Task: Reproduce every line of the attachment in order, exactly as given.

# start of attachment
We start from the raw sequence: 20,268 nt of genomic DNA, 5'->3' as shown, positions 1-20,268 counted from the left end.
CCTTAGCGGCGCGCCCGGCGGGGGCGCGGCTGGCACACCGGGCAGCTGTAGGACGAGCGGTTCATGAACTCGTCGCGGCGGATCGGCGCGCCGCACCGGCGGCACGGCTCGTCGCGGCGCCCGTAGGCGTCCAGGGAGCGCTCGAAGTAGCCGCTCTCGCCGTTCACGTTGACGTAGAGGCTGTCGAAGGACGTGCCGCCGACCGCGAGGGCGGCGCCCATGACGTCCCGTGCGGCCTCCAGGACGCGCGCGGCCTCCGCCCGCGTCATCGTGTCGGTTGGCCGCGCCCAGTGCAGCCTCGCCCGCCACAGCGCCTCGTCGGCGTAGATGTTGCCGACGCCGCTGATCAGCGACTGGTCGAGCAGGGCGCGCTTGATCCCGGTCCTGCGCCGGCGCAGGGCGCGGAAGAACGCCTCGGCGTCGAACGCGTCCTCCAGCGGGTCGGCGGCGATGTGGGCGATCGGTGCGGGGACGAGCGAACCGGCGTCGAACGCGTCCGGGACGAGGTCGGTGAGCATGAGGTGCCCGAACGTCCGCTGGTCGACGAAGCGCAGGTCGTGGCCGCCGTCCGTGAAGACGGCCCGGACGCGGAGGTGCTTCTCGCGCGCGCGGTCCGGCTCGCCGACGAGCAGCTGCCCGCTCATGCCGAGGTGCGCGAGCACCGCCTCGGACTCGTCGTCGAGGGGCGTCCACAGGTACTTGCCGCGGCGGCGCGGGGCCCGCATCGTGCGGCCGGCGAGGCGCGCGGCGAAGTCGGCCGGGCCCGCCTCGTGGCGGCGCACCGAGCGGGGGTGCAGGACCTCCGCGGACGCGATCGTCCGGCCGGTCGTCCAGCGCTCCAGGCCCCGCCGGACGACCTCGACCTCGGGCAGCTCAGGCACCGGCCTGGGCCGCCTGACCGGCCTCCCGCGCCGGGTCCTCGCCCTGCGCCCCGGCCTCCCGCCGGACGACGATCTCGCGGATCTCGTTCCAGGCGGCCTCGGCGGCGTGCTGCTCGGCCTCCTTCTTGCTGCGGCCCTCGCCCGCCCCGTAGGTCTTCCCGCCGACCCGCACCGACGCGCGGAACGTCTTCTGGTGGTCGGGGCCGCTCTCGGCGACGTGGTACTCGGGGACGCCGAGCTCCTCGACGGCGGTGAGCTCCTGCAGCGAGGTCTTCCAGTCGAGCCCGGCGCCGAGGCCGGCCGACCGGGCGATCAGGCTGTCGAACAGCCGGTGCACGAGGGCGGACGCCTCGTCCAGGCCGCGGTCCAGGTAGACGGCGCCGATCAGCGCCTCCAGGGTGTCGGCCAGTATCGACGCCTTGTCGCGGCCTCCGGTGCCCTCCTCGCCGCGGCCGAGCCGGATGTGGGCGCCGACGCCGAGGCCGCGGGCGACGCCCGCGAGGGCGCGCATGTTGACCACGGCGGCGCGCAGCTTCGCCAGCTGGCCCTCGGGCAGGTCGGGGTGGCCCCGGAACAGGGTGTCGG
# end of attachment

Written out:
We start from the raw sequence: 20,268 nt of genomic DNA, 5'->3' as shown, positions 1-20,268 counted from the left end.
CCTTAGCGGCGCGCCCGGCGGGGGCGCGGCTGGCACACCGGGCAGCTGTAGGACGAGCGGTTCATGAACTCGTCGCGGCGGATCGGCGCGCCGCACCGGCGGCACGGCTCGTCGCGGCGCCCGTAGGCGTCCAGGGAGCGCTCGAAGTAGCCGCTCTCGCCGTTCACGTTGACGTAGAGGCTGTCGAAGGACGTGCCGCCGACCGCGAGGGCGGCGCCCATGACGTCCCGTGCGGCCTCCAGGACGCGCGCGGCCTCCGCCCGCGTCATCGTGTCGGTTGGCCGCGCCCAGTGCAGCCTCGCCCGCCACAGCGCCTCGTCGGCGTAGATGTTGCCGACGCCGCTGATCAGCGACTGGTCGAGCAGGGCGCGCTTGATCCCGGTCCTGCGCCGGCGCAGGGCGCGGAAGAACGCCTCGGCGTCGAACGCGTCCTCCAGCGGGTCGGCGGCGATGTGGGCGATCGGTGCGGGGACGAGCGAACCGGCGTCGAACGCGTCCGGGACGAGGTCGGTGAGCATGAGGTGCCCGAACGTCCGCTGGTCGACGAAGCGCAGGTCGTGGCCGCCGTCCGTGAAGACGGCCCGGACGCGGAGGTGCTTCTCGCGCGCGCGGTCCGGCTCGCCGACGAGCAGCTGCCCGCTCATGCCGAGGTGCGCGAGCACCGCCTCGGACTCGTCGTCGAGGGGCGTCCACAGGTACTTGCCGCGGCGGCGCGGGGCCCGCATCGTGCGGCCGGCGAGGCGCGCGGCGAAGTCGGCCGGGCCCGCCTCGTGGCGGCGCACCGAGCGGGGGTGCAGGACCTCCGCGGACGCGATCGTCCGGCCGGTCGTCCAGCGCTCCAGGCCCCGCCGGACGACCTCGACCTCGGGCAGCTCAGGCACCGGCCTGGGCCGCCTGACCGGCCTCCCGCGCCGGGTCCTCGCCCTGCGCCCCGGCCTCCCGCCGGACGACGATCTCGCGGATCTCGTTCCAGGCGGCCTCGGCGGCGTGCTGCTCGGCCTCCTTCTTGCTGCGGCCCTCGCCCGCCCCGTAGGTCTTCCCGCCGACCCGCACCGACGCGCGGAACGTCTTCTGGTGGTCGGGGCCGCTCTCGGCGACGTGGTACTCGGGGACGCCGAGCTCCTCGACGGCGGTGAGCTCCTGCAGCGAGGTCTTCCAGTCGAGCCCGGCGCCGAGGCCGGCCGACCGGGCGATCAGGCTGTCGAACAGCCGGTGCACGAGGGCGGACGCCTCGTCCAGGCCGCGGTCCAGGTAGACGGCGCCGATCAGCGCCTCCAGGGTGTCGGCCAGTATCGACGCCTTGTCGCGGCCTCCGGTGCCCTCCTCGCCGCGGCCGAGCCGGATGTGGGCGCCGACGCCGAGGCCGCGGGCGACGCCCGCGAGGGCGCGCATGTTGACCACGGCGGCGCGCAGCTTCGCCAGCTGGCCCTCGGGCAGGTCGGGGTGGCCCCGGAACAGGGTGTCGG